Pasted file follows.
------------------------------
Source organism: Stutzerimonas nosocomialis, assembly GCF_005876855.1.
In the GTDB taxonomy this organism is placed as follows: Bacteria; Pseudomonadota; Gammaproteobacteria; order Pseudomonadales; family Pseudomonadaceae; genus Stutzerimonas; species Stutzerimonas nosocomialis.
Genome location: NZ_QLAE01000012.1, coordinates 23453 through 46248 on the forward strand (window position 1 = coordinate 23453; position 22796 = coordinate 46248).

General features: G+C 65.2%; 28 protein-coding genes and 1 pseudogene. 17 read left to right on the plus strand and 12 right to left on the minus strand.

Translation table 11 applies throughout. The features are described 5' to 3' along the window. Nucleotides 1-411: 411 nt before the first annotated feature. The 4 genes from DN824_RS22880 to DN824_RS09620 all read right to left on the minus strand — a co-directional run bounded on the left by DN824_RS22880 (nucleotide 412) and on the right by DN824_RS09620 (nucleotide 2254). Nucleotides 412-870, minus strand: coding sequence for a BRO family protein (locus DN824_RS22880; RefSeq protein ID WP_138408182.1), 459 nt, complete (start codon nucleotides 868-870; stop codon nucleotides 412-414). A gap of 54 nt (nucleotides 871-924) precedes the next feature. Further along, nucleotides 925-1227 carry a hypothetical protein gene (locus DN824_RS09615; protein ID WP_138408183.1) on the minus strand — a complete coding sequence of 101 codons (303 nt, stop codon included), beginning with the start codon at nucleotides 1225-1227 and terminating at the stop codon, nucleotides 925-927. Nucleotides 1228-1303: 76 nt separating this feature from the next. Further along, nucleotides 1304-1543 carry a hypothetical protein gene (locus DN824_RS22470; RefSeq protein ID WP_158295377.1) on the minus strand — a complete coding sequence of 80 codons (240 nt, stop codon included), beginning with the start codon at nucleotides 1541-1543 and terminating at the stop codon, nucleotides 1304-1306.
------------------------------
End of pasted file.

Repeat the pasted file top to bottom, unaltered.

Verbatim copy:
Source organism: Stutzerimonas nosocomialis, assembly GCF_005876855.1.
In the GTDB taxonomy this organism is placed as follows: Bacteria; Pseudomonadota; Gammaproteobacteria; order Pseudomonadales; family Pseudomonadaceae; genus Stutzerimonas; species Stutzerimonas nosocomialis.
Genome location: NZ_QLAE01000012.1, coordinates 23453 through 46248 on the forward strand (window position 1 = coordinate 23453; position 22796 = coordinate 46248).

General features: G+C 65.2%; 28 protein-coding genes and 1 pseudogene. 17 read left to right on the plus strand and 12 right to left on the minus strand.

Translation table 11 applies throughout. The features are described 5' to 3' along the window. Nucleotides 1-411: 411 nt before the first annotated feature. The 4 genes from DN824_RS22880 to DN824_RS09620 all read right to left on the minus strand — a co-directional run bounded on the left by DN824_RS22880 (nucleotide 412) and on the right by DN824_RS09620 (nucleotide 2254). Nucleotides 412-870, minus strand: coding sequence for a BRO family protein (locus DN824_RS22880; RefSeq protein ID WP_138408182.1), 459 nt, complete (start codon nucleotides 868-870; stop codon nucleotides 412-414). A gap of 54 nt (nucleotides 871-924) precedes the next feature. Further along, nucleotides 925-1227 carry a hypothetical protein gene (locus DN824_RS09615; protein ID WP_138408183.1) on the minus strand — a complete coding sequence of 101 codons (303 nt, stop codon included), beginning with the start codon at nucleotides 1225-1227 and terminating at the stop codon, nucleotides 925-927. Nucleotides 1228-1303: 76 nt separating this feature from the next. Further along, nucleotides 1304-1543 carry a hypothetical protein gene (locus DN824_RS22470; RefSeq protein ID WP_158295377.1) on the minus strand — a complete coding sequence of 80 codons (240 nt, stop codon included), beginning with the start codon at nucleotides 1541-1543 and terminating at the stop codon, nucleotides 1304-1306.